Cookery Changes

Vegetable Saucepanful 2I am a keen cook, while Ann is more interested in eating things than preparing them – it’s a perfect arrangement! In fact probably one reason for my dieting success is that I have done most of the cooking, so I can cook to keep calories low, and I have just we two unfussy eaters to satisfy. I know that what we eat would not suit everyone, but I thought you might find it interesting to see some changes in my cooking since my weight-loss started – saucepan slow-cooking and different ingredients.

SAUCEPAN SLOW-COOKING. Most vegetables are quite low in calories, and I have made them central to what I eat. I knew that I was never going to find them very interesting if I was just going to boil them, or even steam them. So my usual way of preparing vegetables is now to put them in a saucepan, add lemon juice, a stockpot (for example a Knorr stockpot) and any herbs or spices I fancy. Then put the lid on, and put it on a low heat for quite a time – usually an hour or more. If, when the vegetables are ready, there is some water in the saucepan, I add some cous-cous, to absorb it.

I do this for almost every meal. It works for most vegetables, and any flavourings and nutrients are eaten, not poured down the kitchen sink. Also no fat of any sort is added, which it would be if I stir-fried the veg. In fact I use the above cooking style for many other dishes as well. Rather than frying (say) turkey mince, I put it in the saucepan, add lemon juice and flavourings, put the lid on and cook it on low for as long as it takes.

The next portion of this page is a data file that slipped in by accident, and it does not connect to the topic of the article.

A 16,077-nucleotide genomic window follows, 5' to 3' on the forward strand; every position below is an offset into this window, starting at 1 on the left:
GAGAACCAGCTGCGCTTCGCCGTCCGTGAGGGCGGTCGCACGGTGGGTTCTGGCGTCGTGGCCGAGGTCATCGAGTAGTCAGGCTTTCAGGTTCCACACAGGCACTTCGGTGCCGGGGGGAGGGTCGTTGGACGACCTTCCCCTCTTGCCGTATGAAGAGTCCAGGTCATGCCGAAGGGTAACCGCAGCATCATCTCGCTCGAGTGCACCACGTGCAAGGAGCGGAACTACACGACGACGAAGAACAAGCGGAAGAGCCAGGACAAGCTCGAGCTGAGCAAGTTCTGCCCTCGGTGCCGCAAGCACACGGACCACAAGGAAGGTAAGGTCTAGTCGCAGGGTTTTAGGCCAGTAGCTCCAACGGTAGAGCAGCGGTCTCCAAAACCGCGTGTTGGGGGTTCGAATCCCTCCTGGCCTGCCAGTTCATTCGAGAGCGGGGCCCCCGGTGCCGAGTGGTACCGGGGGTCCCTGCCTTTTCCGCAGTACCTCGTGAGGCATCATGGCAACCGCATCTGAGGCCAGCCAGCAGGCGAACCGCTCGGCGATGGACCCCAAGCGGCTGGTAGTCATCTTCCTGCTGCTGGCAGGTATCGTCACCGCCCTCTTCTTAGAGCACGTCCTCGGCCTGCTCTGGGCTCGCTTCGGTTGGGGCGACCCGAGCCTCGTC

DIFFERENT INGREDIENTS. This is all part of the fun of eating much more fruit and veg – to buy anything I see in the shops that I didn’t recognise, take it home and use it, even if I have to google it first! These ingredients include:

  • Beetroot (raw, not pickled). Takes ages to saucepan slow-cook, and gives you strange-looking wee, but a great taste.
  • Courgette. Raw in salads or saucepan slow-cooked.
  • Lettuce. Obviously in salads, but also great for shredding and bulking out hot dishes.
  • Pak Choi. Interesting alternative to lettuce.
  • Aubergine. I have always used this, but I now use it a lot more, including raw (I discovered that it’s a myth that it shouldn’t be eaten raw).
  • Kangaroo. Easy to find on mail order, very tasty and low in fat.
  • Buckwheat. Not dead easy to find, but an interesting alternative to rice, and fewer calories.
  • Wholewheat cous-cous. For absorbing water – but not too much, because it is quite calorific.
  • Lemon and lime juice. The basis of an awful lot of my cooking.
  • Persimmon. My big fruit ‘find’. Delicious, not too expensive and similar calories to an apple.
  • Soya-based yoghurt. I don’t care about the dairy-free angle, but I do like the taste, it’s high in calcium, and it’s low in calories.

There’s nothing clever here, but these things have changed our everyday eating totally, and have been very important in my weight loss and maintenance.

3 Comments

  • Rose O'Connor says:

    Steve, I love your blog and recommend all forum users should read it. That is an excellent tip for cooking vegetables. Today I had potato, oca, kale and brussel sprouts all from the garden (except the potatoes). I steamed all of them in one steamer and they were very nice. However, I am going to try them next time using your method. Thanks for sharing! Rose (Wild Irish Rose).

  • jill says:

    Interesting idea to cook veg and I am going to try that tomorrow :-)

  • gilly says:

    will definatly give the veg a try i do love my veg and try to overload my plate with them this way sounds much tastier so onnce again thanks for the tips keep on blogging .

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